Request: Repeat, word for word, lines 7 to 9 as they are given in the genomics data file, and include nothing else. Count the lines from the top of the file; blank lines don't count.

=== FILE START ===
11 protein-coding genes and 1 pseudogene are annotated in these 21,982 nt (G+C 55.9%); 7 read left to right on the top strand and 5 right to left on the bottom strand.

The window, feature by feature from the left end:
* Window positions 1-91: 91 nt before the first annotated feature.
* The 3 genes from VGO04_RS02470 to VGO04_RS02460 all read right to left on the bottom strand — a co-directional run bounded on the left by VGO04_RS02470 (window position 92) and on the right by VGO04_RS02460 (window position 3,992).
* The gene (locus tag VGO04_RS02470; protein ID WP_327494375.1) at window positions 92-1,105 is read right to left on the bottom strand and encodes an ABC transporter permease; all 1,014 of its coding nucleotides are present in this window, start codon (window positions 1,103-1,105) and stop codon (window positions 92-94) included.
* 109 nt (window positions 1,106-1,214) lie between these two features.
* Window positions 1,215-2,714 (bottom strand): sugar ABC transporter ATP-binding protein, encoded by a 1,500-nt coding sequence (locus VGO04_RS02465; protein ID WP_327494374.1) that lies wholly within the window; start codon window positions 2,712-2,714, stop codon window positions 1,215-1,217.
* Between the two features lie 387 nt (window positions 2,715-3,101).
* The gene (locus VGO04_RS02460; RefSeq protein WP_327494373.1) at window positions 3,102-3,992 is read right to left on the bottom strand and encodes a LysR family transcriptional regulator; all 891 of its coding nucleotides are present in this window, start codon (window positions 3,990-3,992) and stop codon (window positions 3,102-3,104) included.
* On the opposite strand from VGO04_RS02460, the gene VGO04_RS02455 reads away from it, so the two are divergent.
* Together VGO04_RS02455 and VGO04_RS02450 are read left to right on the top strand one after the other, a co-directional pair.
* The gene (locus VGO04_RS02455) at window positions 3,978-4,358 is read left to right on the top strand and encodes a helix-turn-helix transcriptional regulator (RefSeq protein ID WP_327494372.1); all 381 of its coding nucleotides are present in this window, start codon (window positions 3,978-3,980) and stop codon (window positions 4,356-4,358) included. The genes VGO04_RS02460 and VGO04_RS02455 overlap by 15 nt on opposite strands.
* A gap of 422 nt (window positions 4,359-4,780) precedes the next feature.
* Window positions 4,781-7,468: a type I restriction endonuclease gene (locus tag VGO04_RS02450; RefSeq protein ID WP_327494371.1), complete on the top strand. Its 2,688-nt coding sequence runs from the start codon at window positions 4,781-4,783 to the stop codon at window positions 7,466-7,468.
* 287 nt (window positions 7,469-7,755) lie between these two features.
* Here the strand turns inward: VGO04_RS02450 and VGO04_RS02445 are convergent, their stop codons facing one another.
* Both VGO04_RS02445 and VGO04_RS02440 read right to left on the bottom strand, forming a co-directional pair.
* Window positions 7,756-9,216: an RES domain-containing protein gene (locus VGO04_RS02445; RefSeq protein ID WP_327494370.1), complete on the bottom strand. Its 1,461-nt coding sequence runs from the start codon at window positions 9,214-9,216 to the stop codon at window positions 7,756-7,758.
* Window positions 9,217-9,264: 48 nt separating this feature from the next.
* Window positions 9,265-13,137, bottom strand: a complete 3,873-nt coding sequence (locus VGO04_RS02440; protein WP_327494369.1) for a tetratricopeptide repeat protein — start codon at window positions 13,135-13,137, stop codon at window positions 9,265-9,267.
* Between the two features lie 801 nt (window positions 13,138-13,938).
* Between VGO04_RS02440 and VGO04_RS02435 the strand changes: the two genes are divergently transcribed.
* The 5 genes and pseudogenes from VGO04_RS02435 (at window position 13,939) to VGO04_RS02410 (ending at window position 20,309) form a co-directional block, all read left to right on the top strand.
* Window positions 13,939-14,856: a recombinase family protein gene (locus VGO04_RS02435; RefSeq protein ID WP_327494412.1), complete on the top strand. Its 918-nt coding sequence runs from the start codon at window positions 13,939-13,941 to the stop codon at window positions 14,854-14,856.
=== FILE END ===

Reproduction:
* Window positions 1,215-2,714 (bottom strand): sugar ABC transporter ATP-binding protein, encoded by a 1,500-nt coding sequence (locus VGO04_RS02465; protein ID WP_327494374.1) that lies wholly within the window; start codon window positions 2,712-2,714, stop codon window positions 1,215-1,217.
* Between the two features lie 387 nt (window positions 2,715-3,101).
* The gene (locus VGO04_RS02460; RefSeq protein WP_327494373.1) at window positions 3,102-3,992 is read right to left on the bottom strand and encodes a LysR family transcriptional regulator; all 891 of its coding nucleotides are present in this window, start codon (window positions 3,990-3,992) and stop codon (window positions 3,102-3,104) included.